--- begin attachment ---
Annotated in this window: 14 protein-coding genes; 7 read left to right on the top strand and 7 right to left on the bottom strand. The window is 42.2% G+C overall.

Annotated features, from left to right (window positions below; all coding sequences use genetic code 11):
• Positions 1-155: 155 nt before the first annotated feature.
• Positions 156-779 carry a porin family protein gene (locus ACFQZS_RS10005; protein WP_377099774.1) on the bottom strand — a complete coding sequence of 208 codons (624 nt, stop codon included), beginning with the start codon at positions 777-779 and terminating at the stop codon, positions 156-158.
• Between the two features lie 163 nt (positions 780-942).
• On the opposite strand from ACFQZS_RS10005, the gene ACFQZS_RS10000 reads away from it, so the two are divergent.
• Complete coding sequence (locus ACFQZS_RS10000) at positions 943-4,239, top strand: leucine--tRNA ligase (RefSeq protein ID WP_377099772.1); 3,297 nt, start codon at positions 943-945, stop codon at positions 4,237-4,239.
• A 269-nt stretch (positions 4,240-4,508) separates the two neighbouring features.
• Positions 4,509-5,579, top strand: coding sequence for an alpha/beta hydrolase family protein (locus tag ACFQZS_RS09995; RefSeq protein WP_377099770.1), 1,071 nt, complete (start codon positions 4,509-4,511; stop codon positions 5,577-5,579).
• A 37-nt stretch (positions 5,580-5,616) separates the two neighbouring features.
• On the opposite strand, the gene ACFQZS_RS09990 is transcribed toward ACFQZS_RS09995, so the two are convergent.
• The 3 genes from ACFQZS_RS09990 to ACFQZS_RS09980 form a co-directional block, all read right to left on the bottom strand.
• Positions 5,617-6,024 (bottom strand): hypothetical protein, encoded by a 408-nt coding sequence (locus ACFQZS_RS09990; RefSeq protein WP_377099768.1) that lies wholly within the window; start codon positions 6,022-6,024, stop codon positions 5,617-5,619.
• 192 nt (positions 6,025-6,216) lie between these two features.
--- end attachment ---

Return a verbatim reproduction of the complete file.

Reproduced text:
Annotated in this window: 14 protein-coding genes; 7 read left to right on the top strand and 7 right to left on the bottom strand. The window is 42.2% G+C overall.

Annotated features, from left to right (window positions below; all coding sequences use genetic code 11):
• Positions 1-155: 155 nt before the first annotated feature.
• Positions 156-779 carry a porin family protein gene (locus ACFQZS_RS10005; protein WP_377099774.1) on the bottom strand — a complete coding sequence of 208 codons (624 nt, stop codon included), beginning with the start codon at positions 777-779 and terminating at the stop codon, positions 156-158.
• Between the two features lie 163 nt (positions 780-942).
• On the opposite strand from ACFQZS_RS10005, the gene ACFQZS_RS10000 reads away from it, so the two are divergent.
• Complete coding sequence (locus ACFQZS_RS10000) at positions 943-4,239, top strand: leucine--tRNA ligase (RefSeq protein ID WP_377099772.1); 3,297 nt, start codon at positions 943-945, stop codon at positions 4,237-4,239.
• A 269-nt stretch (positions 4,240-4,508) separates the two neighbouring features.
• Positions 4,509-5,579, top strand: coding sequence for an alpha/beta hydrolase family protein (locus tag ACFQZS_RS09995; RefSeq protein WP_377099770.1), 1,071 nt, complete (start codon positions 4,509-4,511; stop codon positions 5,577-5,579).
• A 37-nt stretch (positions 5,580-5,616) separates the two neighbouring features.
• On the opposite strand, the gene ACFQZS_RS09990 is transcribed toward ACFQZS_RS09995, so the two are convergent.
• The 3 genes from ACFQZS_RS09990 to ACFQZS_RS09980 form a co-directional block, all read right to left on the bottom strand.
• Positions 5,617-6,024 (bottom strand): hypothetical protein, encoded by a 408-nt coding sequence (locus ACFQZS_RS09990; RefSeq protein WP_377099768.1) that lies wholly within the window; start codon positions 6,022-6,024, stop codon positions 5,617-5,619.
• 192 nt (positions 6,025-6,216) lie between these two features.